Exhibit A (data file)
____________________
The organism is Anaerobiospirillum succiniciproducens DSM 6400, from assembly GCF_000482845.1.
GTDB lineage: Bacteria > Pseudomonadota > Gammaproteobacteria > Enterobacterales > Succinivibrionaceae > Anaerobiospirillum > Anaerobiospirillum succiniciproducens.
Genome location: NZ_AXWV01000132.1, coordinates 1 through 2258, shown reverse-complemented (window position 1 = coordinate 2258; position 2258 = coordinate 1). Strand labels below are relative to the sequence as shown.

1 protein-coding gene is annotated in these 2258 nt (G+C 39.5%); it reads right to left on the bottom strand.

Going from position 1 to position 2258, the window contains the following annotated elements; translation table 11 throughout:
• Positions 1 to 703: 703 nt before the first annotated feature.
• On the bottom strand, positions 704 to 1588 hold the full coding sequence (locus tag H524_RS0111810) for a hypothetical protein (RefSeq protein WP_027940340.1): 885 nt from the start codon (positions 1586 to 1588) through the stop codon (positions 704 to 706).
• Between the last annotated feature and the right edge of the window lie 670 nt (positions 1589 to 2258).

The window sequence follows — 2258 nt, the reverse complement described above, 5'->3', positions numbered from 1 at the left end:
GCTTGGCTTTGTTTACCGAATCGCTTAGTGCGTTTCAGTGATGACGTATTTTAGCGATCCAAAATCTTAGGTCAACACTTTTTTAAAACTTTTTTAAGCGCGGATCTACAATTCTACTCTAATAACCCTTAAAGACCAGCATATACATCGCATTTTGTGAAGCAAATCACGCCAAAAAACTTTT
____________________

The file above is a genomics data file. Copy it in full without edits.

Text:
The organism is Anaerobiospirillum succiniciproducens DSM 6400, from assembly GCF_000482845.1.
GTDB lineage: Bacteria > Pseudomonadota > Gammaproteobacteria > Enterobacterales > Succinivibrionaceae > Anaerobiospirillum > Anaerobiospirillum succiniciproducens.
Genome location: NZ_AXWV01000132.1, coordinates 1 through 2258, shown reverse-complemented (window position 1 = coordinate 2258; position 2258 = coordinate 1). Strand labels below are relative to the sequence as shown.

1 protein-coding gene is annotated in these 2258 nt (G+C 39.5%); it reads right to left on the bottom strand.

Going from position 1 to position 2258, the window contains the following annotated elements; translation table 11 throughout:
• Positions 1 to 703: 703 nt before the first annotated feature.
• On the bottom strand, positions 704 to 1588 hold the full coding sequence (locus tag H524_RS0111810) for a hypothetical protein (RefSeq protein WP_027940340.1): 885 nt from the start codon (positions 1586 to 1588) through the stop codon (positions 704 to 706).
• Between the last annotated feature and the right edge of the window lie 670 nt (positions 1589 to 2258).

The window sequence follows — 2258 nt, the reverse complement described above, 5'->3', positions numbered from 1 at the left end:
GCTTGGCTTTGTTTACCGAATCGCTTAGTGCGTTTCAGTGATGACGTATTTTAGCGATCCAAAATCTTAGGTCAACACTTTTTTAAAACTTTTTTAAGCGCGGATCTACAATTCTACTCTAATAACCCTTAAAGACCAGCATATACATCGCATTTTGTGAAGCAAATCACGCCAAAAAACTTTT